Why Isn’t Water Free?

If you open Google and search the phrase “why isn’t water,” The following suggestions appear as the most common search results:

Why isn’t water wet?
Why isn’t water flammable?
Why isn’t water CANNED??

All valid questions, but one search result sticks out as more important to understand than the rest:

Why isn’t water free?

The earth is 71 percent water. The human body is 60 percent water. Cucumbers are 95 percent water! With water presenting itself as the quintessential basic human necessity, why do we have to pay for it?

Because making water safe to drink costs money.

Rivers, streams, lakes, oceans, and countless other bodies of water supply a free-flowing, seemingly endless amount of water at no cost. But, what you’ll save in money, you will eventually end up paying for with your health. And that’s why we pay for water.

For health and safety.

In the early twentieth century, mortality rates declined nearly 40 percent in the most rapid period of time documented in U.S. history. There is almost a direct correlation between this increase in life expectancy and the development of more sophisticated water filtration systems. In short—advancements in creating safe drinking water are some of the most valuable inventions in human history.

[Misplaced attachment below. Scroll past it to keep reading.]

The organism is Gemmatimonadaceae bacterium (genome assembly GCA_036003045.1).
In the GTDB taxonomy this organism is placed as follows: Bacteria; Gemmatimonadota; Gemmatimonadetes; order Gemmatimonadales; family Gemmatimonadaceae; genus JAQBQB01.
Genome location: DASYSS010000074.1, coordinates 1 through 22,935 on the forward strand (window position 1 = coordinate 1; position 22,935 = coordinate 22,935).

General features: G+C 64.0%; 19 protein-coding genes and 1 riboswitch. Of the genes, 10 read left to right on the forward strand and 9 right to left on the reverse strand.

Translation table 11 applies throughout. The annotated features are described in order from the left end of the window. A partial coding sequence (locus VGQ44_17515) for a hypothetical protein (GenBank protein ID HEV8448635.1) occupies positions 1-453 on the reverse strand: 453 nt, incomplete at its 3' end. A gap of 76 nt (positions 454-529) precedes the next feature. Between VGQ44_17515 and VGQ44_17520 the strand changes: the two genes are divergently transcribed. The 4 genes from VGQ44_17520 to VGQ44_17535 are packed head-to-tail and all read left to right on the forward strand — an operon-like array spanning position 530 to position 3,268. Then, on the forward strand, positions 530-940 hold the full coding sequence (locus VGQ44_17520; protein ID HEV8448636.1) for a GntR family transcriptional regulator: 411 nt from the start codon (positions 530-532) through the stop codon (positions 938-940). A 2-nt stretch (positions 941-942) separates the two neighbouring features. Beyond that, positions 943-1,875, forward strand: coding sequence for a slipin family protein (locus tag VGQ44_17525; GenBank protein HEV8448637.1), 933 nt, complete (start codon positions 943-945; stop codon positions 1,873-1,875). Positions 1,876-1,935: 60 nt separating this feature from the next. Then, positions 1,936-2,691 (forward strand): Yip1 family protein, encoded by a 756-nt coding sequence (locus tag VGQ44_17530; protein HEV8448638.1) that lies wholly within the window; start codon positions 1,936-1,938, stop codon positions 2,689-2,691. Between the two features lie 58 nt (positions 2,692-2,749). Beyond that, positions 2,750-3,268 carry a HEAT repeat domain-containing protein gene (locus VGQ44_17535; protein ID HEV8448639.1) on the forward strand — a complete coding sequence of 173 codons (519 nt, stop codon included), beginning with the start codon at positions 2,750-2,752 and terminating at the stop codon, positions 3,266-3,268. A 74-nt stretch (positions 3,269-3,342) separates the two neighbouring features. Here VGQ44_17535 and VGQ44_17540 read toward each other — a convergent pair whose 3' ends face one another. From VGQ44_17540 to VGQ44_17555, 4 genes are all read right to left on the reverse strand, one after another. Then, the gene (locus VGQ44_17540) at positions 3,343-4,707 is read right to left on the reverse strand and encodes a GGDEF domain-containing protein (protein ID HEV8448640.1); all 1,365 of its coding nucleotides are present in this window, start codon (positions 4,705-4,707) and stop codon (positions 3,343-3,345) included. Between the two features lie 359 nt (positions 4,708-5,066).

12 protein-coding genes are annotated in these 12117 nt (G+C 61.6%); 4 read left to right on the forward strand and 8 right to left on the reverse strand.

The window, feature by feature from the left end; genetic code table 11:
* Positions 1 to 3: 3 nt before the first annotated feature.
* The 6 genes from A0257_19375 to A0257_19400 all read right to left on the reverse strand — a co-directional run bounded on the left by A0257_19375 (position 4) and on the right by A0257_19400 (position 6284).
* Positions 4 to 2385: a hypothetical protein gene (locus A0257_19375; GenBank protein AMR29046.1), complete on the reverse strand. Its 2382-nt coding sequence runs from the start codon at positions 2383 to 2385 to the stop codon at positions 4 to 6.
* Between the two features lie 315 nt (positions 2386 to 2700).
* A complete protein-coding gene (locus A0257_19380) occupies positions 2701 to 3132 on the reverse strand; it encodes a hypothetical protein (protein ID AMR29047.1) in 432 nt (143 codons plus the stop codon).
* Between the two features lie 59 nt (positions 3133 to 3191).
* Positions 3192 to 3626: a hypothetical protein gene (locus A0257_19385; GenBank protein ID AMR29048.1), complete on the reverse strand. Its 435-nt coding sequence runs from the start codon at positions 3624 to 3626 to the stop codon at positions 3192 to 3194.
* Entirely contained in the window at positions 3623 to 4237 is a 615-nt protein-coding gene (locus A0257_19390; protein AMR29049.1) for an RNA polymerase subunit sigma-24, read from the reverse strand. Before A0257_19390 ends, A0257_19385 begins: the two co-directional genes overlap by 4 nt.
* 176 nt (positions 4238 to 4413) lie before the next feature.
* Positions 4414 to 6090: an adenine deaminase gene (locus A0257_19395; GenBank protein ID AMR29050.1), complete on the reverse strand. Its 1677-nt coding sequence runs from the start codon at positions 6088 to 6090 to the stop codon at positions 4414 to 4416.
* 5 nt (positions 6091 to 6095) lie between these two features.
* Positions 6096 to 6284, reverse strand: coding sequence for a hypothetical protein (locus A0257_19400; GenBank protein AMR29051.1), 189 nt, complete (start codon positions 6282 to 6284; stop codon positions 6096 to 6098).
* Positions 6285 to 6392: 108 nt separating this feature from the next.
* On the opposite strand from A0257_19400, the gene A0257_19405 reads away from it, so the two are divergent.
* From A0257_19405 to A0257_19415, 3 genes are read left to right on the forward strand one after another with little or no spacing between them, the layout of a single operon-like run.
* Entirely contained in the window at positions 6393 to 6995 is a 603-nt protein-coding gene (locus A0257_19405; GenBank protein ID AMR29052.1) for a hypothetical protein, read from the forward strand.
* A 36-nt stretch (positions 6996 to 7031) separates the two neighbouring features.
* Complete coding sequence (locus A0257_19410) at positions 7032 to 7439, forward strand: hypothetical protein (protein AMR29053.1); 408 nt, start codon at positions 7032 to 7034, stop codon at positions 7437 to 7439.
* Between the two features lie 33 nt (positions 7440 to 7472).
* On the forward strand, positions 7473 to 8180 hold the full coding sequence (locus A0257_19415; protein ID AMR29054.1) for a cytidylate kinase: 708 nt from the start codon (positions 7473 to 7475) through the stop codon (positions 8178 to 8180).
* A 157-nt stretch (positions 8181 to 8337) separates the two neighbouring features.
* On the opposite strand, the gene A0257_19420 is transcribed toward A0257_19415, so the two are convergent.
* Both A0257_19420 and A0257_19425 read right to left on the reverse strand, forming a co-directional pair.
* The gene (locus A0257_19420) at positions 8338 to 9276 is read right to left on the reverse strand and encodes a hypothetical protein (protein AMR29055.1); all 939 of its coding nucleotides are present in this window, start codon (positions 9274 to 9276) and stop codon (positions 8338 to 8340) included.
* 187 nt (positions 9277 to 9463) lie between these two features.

Water, in its most natural state, is sadly not fit for human consumption. With the risk of exposure to bacteria, protozoa, and pathogens that call water home, the risk of drinking untreated water far outweighs the money you might save on your monthly water payment.

The water that we drink, cook with, shower in, and live our lives using does not purify itself, does not source itself, and does not transport itself into your local water system. Each step in the water process, from sourcing to delivering, costs money to provide.

Water transportation, purification, research, development, and other processes ensure that clean, safe water is delivered to those who need it. But if we want to continue to have clean water and continue to advance water system technology, we must recognize its life-giving value.

So, the next time you have a bad day and take a 30-minute shower or decide to make lemonade for a cool summer treat, take an extra moment to think about how that water got to you. We’re not just “paying the water bill.” We are paying for the peace of mind and the convenience of life that having safe, clean water readily available provides.